Hopefully the post-Christmas detox has restored your energy levels, and you're now ready to expand your healthy eating plan to include some exotic treats.
Our US partners have created a list of more vitamin-rich foods to consider incorporating into your daily routine.
Let us know what you think in the comments below.
<strong>Why we love it:</strong> The kiwifruit is a good source of fiber, explained Jessica Crandall, a registered dietitian and spokesperson for the Academy of Nutrition and Dietetics. It's also rich in vitamins C and E and potassium. Taste-wise, it's juicy and just the right bit of tangy and can be a great depths-of-winter pick-me-up. <strong>How to enjoy:</strong> Crandall recommended throwing kiwis into a parfait or slicing 'em up and tossing them into a fruit -- or spinach-based -- salad.
<strong>Why we love it:</strong> In addition to being perfectly suited to the month that includes Valentine's Day -- <em>the</em> holiday of passion -- this somewhat exotic offering has a lot to offer nutritionally. Crandall hailed it as a good source of potassium and folate, and an excellent source of vitamins A and C. <strong>How to enjoy:</strong> <a href="http://www.melissas.com/Melissas-Magazine/2009/February/Product-Spotlight/February-Fruits.aspx" target="_hplink">According to Melissa's, </a>a major distributor of specialty produce in the U.S., you can either buy passion fruit that's still smooth on the outside and wait to eat it, or opt for wrinkly skin if you want to eat right away.
<strong>Why we love it:</strong> <a href="http://www.livestrong.com/article/528196-the-advantages-of-having-fennel-after-dinner/" target="_hplink">As Livestrong points out, </a>fennel's digestive properties are so powerful that many people take it after dinner to help aid digestion and reduce gas. It also has vitamin C, calcium and potassium. <strong>How to enjoy:</strong> Fennel stalks can be used in wintery salads or cooked into pastas and stews. The seeds can be added to various recipes to provide robust, natural flavoring (fennel has a licorice-like taste).
<strong>Why we love it:</strong> (As if we need to give a reason.) If ever there were a month for chocolate, February is it -- and when eaten in moderation, chocolate has loads of benefits, beyond just the obvious appeal it has for your taste buds.<a href="http://www.huffingtonpost.com/2011/10/11/chocolate-stroke-prevention_n_1004426.html" target="_hplink"> As we've previously reported,</a> it is high in antioxidants, may help reduce inflammation and can help boost your mood. <em>How to enjoy it:</em> Just grab a bar and nibble (research has shown that when it comes to health benefits, dark chocolate is best). Or for a special Valentine's Day treat, try melting some down and drizzling it over fresh strawberries. But remember that a little goes a long way -- eating <em>too</em> much chocolate isn't healthy either.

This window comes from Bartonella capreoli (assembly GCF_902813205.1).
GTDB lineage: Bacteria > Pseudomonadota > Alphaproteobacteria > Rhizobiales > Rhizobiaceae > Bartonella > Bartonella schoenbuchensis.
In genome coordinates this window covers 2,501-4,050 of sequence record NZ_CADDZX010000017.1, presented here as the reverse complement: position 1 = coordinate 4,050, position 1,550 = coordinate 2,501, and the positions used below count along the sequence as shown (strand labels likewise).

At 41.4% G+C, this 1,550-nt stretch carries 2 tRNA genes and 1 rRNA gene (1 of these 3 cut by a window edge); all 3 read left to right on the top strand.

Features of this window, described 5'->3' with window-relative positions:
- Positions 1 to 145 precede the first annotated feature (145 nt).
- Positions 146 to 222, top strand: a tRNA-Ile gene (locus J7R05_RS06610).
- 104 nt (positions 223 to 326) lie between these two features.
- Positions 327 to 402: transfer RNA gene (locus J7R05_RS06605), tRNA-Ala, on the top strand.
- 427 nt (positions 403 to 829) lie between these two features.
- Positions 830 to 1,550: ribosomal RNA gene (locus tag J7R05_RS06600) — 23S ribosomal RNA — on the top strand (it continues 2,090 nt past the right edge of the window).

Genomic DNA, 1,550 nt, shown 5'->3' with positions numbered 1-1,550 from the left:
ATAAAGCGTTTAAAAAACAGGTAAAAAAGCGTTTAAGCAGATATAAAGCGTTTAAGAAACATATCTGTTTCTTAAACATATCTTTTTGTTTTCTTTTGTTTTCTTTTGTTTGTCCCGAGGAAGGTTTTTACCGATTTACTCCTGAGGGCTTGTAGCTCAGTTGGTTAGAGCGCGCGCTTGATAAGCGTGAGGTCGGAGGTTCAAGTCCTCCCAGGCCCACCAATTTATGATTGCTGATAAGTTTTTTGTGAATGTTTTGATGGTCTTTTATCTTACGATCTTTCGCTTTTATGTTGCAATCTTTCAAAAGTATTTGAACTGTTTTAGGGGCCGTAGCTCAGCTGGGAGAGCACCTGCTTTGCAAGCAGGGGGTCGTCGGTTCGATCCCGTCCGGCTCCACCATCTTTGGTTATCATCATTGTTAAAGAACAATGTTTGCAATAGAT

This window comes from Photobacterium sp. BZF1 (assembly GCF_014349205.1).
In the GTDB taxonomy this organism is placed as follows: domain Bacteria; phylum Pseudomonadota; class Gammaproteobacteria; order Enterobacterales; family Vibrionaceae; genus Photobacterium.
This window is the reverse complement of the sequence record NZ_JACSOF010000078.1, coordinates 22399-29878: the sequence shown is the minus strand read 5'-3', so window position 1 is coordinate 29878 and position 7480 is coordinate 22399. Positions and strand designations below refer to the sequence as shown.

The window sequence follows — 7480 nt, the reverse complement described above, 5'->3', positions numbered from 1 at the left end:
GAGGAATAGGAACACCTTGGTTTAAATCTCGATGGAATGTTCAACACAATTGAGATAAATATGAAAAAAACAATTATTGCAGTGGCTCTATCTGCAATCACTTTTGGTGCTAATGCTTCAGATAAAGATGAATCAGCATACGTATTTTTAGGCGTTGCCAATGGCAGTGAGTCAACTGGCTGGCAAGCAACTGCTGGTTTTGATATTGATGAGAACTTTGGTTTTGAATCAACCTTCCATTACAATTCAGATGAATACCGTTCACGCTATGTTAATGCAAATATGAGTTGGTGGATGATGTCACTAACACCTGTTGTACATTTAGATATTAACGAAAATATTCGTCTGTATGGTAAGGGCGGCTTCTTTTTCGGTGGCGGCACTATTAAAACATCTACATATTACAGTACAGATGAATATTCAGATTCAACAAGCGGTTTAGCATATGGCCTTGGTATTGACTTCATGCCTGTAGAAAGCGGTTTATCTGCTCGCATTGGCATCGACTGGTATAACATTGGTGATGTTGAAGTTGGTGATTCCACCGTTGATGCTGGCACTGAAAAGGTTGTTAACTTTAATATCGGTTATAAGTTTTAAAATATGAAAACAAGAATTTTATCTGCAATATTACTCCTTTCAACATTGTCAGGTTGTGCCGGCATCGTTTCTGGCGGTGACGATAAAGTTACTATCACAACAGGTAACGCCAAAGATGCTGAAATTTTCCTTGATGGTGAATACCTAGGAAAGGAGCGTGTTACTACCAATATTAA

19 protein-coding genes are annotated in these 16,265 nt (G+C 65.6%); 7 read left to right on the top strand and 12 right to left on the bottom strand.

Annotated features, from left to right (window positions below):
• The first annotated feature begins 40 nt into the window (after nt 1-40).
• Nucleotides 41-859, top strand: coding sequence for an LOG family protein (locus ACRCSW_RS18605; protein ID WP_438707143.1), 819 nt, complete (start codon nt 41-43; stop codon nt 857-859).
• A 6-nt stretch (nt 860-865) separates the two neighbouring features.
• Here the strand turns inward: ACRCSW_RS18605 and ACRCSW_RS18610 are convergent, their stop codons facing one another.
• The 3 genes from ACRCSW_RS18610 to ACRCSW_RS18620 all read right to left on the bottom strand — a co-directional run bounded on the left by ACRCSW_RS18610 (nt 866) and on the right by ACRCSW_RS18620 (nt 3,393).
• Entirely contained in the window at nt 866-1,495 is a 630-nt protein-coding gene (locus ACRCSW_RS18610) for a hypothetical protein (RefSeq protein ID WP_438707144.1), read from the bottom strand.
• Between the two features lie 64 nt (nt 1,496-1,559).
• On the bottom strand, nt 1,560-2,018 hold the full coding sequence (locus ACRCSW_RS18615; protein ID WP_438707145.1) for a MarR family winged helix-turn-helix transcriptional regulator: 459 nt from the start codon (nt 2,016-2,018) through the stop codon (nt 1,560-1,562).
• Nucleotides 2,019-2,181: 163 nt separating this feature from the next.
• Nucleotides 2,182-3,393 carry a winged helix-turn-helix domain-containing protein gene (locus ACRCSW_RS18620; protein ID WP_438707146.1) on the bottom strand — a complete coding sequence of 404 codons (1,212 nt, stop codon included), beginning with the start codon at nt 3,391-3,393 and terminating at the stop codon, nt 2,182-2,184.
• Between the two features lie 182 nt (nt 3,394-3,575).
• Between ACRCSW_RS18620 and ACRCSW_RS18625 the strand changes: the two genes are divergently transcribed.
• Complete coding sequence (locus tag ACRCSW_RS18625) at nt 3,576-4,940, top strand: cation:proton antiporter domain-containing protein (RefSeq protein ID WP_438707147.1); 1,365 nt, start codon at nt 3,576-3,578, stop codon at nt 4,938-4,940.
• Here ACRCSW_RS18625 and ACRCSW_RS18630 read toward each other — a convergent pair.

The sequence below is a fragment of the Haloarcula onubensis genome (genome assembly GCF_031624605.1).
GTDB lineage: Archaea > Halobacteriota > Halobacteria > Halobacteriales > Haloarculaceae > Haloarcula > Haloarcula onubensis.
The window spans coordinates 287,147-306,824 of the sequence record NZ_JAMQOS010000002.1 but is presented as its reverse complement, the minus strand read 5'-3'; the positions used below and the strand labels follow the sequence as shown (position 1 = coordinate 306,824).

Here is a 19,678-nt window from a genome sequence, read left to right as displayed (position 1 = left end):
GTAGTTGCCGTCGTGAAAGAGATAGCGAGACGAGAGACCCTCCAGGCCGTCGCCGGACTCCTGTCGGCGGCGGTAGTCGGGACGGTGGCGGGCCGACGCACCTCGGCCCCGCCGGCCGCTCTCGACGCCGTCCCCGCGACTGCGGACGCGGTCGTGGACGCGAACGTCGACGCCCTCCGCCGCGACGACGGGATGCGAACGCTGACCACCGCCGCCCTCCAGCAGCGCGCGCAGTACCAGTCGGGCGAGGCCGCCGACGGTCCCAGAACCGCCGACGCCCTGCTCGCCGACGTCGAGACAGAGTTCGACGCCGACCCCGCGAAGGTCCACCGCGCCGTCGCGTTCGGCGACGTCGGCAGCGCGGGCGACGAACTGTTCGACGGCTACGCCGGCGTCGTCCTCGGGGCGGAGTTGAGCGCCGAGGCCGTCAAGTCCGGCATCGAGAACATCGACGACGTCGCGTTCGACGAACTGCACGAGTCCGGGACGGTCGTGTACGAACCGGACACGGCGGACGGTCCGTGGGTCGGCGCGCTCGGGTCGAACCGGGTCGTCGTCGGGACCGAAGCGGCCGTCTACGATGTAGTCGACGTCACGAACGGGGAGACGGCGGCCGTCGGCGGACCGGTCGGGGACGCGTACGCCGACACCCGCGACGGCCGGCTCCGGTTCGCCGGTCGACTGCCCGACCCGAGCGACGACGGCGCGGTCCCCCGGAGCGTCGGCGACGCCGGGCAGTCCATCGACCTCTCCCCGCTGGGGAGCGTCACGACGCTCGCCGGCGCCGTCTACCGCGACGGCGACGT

<strong>Why we love it:</strong> According to Crandall, cauliflower is low in calories, fat and sodium, while still being a good source of vitamin C and folate. <strong>How to enjoy:</strong> If you're feeling a little bit bored with potatoes, Crandall recommended trying cauliflower as an alternative to mashed spuds. She also suggested tossing some into a salad or roasting to help bring out the vegetable's naturally nutty flavor.
<strong>Why we love them:</strong> According to Amy Jamieson-Petonic, a registered dietitian and spokesperson for the Academy of Nutrition and Dietetics Spokesperson, as well as director of coaching at Cleveland Clinic, tangelos are a great source of vitamin C. They've also got hesperitin, "an antioxidant that is being tested for its ability to inhibit the growth of cancer cells in test tubes," she explained. <strong>How to enjoy:</strong> The great thing about <a href="http://www.globalorangegroves.co.uk/tangelo.html">tangelos</a> is that they're easy to peel and eminently portable. Grab a few, throw them in your bag and snack throughout the day.
<strong>Why we love them:</strong> Month after (winter) month, the nutritional experts recommend brussels sprouts as one of their top superfood picks. And with good reason ... "They are the second highest in glucosinolates (second only to broccoli) for their ability to protect against cancer," Jamieson-Petonic said. <strong>How to enjoy:</strong> While roasting brussels sprouts is a classic option, Jamieson-Petonic suggested steaming them with just a little bit of olive oil and sea salt.